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Just a thought...

How much are the ground cables, the original ones? Surely they aren't too much. Maybe get a few sets, and replace them periodically as "scheduled maintenance"...
 

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ground cables

Holicow,

I think it's better to get a good quality cable, install it one time, and forget about it! Although I'm sure Honda loves selling parts...
 

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Seems to me that the real problem is the use of bare (as in uninsulated, or exposed) wire?
 

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Discussion Starter #11
HI all,

I have made the corrections. See the lower section of
http://md92raid.100freemb.com/insightcoldstart.html
at "New cables" there are 3 new pictures.

I have found that my local CanadianTire store does have ground cables:
- The connector ends are cloded so they are less prone to corrosion
- I added some heat shrink for better water protection
- They are longer (15 inches) so I could do a "U" loop to help prevent breakage from the vibration (the engine does vibrate more than my older v8 car engines.
- They are of gauge 4 so slitly bigger

The original cables are more straight and specially the lower one. It is bent at 90 degrees. The 'U' will help to spread the flexing to a longer cable section.

Back in December of last year, one cable was broke at the connector end and the other was broken within the plastic insulator. Water had infiltrated and corrosion/flexing had broken it inside the plastic.
I do not have pictures has Honda kept the cables to send to Honda Japan.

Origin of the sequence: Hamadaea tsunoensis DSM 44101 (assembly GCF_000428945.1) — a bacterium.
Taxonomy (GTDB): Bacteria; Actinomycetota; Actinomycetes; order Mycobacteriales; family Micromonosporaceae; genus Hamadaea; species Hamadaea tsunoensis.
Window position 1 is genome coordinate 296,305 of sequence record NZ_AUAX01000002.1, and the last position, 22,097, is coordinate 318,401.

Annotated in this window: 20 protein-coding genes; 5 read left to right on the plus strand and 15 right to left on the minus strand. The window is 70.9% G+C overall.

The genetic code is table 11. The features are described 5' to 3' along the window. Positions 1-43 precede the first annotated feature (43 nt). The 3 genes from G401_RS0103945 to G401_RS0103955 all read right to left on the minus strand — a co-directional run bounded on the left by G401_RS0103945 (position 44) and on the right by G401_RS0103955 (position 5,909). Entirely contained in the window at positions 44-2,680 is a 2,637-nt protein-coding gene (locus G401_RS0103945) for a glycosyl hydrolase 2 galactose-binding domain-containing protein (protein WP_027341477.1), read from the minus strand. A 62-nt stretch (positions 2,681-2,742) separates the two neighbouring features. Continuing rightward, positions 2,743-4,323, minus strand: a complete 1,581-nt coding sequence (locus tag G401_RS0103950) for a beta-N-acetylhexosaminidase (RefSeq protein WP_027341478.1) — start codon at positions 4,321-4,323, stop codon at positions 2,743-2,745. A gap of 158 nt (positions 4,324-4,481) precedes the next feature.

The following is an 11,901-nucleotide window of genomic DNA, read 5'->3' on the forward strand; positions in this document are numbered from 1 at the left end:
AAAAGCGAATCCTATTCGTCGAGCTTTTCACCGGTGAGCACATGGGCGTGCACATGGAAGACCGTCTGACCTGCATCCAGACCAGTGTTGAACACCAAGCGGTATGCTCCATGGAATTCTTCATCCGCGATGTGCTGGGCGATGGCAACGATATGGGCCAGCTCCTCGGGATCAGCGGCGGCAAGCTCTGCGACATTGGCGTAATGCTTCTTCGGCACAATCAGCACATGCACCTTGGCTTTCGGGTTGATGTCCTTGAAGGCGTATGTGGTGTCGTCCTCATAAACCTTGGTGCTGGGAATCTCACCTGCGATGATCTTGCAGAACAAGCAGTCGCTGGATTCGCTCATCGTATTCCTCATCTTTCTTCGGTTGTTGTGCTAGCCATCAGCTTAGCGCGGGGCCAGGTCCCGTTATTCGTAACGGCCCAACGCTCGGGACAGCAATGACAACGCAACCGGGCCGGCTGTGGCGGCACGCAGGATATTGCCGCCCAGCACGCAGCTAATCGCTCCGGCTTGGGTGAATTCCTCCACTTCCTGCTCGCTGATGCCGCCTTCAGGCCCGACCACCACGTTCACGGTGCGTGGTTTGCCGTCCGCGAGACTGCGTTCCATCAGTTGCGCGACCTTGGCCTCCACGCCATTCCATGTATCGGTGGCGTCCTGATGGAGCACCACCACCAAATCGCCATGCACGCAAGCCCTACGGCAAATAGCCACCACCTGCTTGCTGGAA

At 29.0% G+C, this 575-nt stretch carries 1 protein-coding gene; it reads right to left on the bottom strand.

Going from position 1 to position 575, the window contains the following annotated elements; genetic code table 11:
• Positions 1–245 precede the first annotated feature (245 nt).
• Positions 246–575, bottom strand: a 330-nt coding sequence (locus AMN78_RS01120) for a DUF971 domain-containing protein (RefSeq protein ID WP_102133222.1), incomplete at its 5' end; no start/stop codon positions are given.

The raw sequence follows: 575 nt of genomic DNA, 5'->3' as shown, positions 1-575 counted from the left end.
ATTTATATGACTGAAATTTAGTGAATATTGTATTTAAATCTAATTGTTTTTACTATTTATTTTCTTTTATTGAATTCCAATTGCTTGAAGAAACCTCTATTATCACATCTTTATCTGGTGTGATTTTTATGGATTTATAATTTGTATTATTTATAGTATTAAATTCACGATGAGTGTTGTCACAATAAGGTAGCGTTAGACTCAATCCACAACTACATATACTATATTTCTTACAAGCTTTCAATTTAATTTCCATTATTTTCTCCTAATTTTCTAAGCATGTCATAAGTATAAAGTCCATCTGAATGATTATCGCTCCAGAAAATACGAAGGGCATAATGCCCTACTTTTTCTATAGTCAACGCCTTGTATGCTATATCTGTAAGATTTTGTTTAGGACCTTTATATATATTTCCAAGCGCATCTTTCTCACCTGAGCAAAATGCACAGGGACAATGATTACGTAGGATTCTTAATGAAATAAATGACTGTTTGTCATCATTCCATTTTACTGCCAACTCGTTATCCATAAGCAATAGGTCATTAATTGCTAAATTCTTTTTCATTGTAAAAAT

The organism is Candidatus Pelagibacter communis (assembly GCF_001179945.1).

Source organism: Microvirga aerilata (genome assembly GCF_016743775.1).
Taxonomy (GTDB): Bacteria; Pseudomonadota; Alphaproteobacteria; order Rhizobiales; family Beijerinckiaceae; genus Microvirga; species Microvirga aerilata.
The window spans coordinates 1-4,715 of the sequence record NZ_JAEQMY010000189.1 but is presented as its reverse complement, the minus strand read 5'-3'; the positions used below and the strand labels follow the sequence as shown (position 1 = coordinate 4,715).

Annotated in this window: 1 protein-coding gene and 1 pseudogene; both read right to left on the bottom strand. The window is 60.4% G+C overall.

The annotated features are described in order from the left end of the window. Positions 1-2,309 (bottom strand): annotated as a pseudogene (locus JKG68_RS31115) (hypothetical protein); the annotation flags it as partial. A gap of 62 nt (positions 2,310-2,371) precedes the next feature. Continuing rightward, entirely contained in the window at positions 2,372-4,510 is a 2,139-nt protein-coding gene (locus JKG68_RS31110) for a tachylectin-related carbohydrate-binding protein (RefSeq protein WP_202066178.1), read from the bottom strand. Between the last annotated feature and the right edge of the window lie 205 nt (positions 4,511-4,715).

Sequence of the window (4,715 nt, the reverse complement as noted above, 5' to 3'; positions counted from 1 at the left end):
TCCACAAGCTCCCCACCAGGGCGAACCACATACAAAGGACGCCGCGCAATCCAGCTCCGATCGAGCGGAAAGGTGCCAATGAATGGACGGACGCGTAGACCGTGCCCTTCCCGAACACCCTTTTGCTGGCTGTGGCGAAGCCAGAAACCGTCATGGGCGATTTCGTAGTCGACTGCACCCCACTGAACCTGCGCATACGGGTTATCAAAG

EDIT: And the new cables where half the price of the Honda 'bad design' cables
 

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Yves, very professional looking, makes a lot more sense. How much did you pay?
 

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Discussion Starter #13
Hi Tim,

The cables are $4.99 each and the shrink was $1.20 (for 3 foot long).
Total about $11 + taxes (canadian currency)
And the cables are easily accessable.

The shrink, I put a shorter piece first to reduce the size difference between the cable and connector. And then a longer piece over.

I forgot to mention that the cable had a larger bolt hole. I put some solder in the side of the hole to reduce it and keep the bolt centered.

Honda should have used something like that. It looks like the Honda cables where "hand made"
 

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Yves M. said:
The cables are $4.99 each and the shrink was $1.20 (for 3 foot long).
Total about $11 + taxes (canadian currency)
And the cables are easily accessable.
By any chance do you have the part numbers for these cables (I assume two cables, correct) and heat shrink tubing? My Sister lives in Mississauga and is coming down here to New York in July. I could ask her to stop by a Canadian Tire and pick a set up for me but it would be easier on her if I just gave her part numbers. My current cables are not as bad as the ones you have pictured but one of my cables is already starting to fray on the engine side from vibration. I suspect a little PM is in order.
 

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Discussion Starter #15
Hi Robert,

It is: 11-0961-6
The name: Starter To Switch Cable 15"

The shrink tubing came from a local electronic parts store called Addison